Peig’s Little River

Since my childhood I have spent my holidays in Dún Chaoin, Co. Kerry, staying in an early 70’s
bungalow after my Grand Aunty May, who had built it in her dream location only a couple of years
previously, sadly passed away. It is a small house but still manages to dwarf the ruins of the home in
front where Peig Sayers was born.
Beyond, the land dips to the end of the bohereen where there is a stream that flattens out after its
precipitous trek down Mount Eagle on the side of which the house nestles. Peig mentions in her
book how she used to cross the little river to the west side visiting neighbours, her best friend Cáit-
Jim being among them, and it is also where she went to live with her poet son Míchaél Ó Guithín in
the 1940s after returning from the Great Blasket Island.
It is a stream you leap across either onto the least drenched and wobbly stones and cobbles in the
shallow wide section that can be driven across, or to the right using the stepping flagstones at the
base of the three arches which make up a foot bridge and barrier before it plunges once again,
disappearing into the fuchsia before its final journey to the nearby sea shore.
To me as a child, the stream seemed to magically appear, flowing out of nowhere from the dark pool
in a grotto of fuchsia, separate from the rabble of mini waterfalls criss-crossing their way far up on
Mount Eagle. This pool grew bigger and deeper with the passing summers as my father put his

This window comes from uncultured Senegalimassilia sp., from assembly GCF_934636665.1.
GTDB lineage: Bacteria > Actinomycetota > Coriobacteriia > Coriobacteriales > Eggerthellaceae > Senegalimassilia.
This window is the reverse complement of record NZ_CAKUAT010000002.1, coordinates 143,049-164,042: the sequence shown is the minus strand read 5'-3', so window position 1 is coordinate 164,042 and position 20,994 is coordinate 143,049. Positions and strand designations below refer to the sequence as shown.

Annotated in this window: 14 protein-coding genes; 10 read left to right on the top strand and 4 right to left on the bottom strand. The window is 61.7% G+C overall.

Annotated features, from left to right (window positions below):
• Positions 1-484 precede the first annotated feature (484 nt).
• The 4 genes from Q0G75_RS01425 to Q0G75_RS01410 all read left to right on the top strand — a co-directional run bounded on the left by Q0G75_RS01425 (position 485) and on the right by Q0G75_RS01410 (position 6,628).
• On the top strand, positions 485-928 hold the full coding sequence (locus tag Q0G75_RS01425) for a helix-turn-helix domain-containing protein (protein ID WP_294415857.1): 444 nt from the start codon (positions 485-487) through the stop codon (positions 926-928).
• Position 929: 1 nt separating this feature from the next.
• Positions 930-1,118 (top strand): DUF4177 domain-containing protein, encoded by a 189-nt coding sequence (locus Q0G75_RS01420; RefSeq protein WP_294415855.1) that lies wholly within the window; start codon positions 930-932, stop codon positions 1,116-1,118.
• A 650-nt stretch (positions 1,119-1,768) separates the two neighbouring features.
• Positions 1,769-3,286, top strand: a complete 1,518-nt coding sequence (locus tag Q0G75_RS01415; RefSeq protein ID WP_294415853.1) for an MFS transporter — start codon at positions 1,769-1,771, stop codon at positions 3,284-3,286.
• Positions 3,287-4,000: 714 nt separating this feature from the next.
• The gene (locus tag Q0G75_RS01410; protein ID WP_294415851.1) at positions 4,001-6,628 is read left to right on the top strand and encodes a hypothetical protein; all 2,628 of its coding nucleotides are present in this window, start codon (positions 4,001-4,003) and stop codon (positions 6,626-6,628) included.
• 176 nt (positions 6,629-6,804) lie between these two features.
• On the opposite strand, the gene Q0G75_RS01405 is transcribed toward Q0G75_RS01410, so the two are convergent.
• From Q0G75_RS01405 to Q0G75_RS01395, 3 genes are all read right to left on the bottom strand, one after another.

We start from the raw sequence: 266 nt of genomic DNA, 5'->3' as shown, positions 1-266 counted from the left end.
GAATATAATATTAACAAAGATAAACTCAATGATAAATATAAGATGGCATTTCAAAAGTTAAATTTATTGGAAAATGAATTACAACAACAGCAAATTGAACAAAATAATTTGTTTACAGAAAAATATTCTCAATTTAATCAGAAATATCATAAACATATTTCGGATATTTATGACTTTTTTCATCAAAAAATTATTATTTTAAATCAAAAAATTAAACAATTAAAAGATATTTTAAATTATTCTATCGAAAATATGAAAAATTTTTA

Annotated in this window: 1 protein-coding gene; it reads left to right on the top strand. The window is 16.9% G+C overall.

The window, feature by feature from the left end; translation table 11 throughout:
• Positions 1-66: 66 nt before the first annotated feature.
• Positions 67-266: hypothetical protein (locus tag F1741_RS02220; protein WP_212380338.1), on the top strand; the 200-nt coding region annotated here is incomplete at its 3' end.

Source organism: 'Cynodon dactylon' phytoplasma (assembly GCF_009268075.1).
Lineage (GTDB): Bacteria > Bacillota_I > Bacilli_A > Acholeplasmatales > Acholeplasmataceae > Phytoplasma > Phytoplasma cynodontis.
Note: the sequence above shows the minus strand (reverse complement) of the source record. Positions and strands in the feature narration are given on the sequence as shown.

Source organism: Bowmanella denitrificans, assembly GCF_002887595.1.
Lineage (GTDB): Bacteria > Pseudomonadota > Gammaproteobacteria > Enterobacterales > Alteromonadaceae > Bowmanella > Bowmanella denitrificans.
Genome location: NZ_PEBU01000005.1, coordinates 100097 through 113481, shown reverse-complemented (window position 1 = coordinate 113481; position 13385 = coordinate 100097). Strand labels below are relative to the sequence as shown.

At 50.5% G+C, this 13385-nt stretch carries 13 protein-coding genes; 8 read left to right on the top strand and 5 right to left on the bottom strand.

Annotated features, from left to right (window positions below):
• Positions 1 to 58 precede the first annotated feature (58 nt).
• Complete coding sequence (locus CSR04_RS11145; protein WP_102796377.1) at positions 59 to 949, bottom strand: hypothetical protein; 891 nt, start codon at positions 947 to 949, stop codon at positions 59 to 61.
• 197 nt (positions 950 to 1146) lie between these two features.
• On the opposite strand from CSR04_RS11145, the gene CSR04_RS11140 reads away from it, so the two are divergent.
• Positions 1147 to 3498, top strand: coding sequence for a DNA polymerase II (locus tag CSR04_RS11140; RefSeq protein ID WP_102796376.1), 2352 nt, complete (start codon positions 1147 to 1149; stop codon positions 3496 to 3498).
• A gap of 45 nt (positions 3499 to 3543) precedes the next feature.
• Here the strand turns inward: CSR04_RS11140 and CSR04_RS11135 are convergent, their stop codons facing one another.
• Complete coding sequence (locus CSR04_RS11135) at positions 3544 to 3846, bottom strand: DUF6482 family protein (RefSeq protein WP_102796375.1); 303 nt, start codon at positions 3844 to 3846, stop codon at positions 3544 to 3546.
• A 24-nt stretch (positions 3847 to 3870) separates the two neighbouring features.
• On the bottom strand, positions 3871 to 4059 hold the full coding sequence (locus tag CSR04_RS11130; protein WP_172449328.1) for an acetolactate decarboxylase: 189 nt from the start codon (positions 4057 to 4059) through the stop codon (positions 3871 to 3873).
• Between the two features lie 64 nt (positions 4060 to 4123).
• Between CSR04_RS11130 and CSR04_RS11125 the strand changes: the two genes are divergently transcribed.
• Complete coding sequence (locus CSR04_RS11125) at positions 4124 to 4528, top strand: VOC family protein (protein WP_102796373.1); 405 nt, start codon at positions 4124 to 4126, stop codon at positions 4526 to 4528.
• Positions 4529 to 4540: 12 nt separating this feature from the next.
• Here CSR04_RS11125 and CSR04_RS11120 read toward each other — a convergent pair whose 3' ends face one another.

engineering skills and our cheap labour to good use in damming it almost as soon as we landed fresh
from Dublin. With some large stones skirting it, this was a welcome spot to sit and cool your feet
especially in the record, scorching, 70s summers.
It was on one of those days I realised that the black specs on many of the rocks, only millimetres in
size, were actually minute snail shells. As I observed one in my hand I was stunned when a miniature
snail with its equally tiny horns nosed its way out.
I have continued to holiday there and, although the beautiful stream has been a constant, like most
things in life it too has been subject to change. The enchanted pool lost it stature as us surly
teenagers were less easily persuaded to be involved in the damming projects and the encroaching
fuchsia then obscured it altogether.
I am not sure when or why the tiny black snails disappeared but around ten years ago there was an
extreme weather event, unfortunately more and more prevalent with climate change, that utterly
altered the appearance of the stream. My sister was staying at the time when there was a
calamitous amount of rain during the night.
In the morning they were met by the shocking vista of the normally shallow stream now in flood,
spread over a large area and flowing over the top of the bridge which was clogged with debris.
Vegetation was obliterated, features levelled, and it carved a different route in the field further
Without its softening shroud of fuchsia, it is exposed and bare, visually having more in common with
the upstream mountainous section that I could never relate to this once exotic stretch. But as
fuchsia is a relatively new invasive species, this pared back look may compare more to the little river
of Peig’s childhood.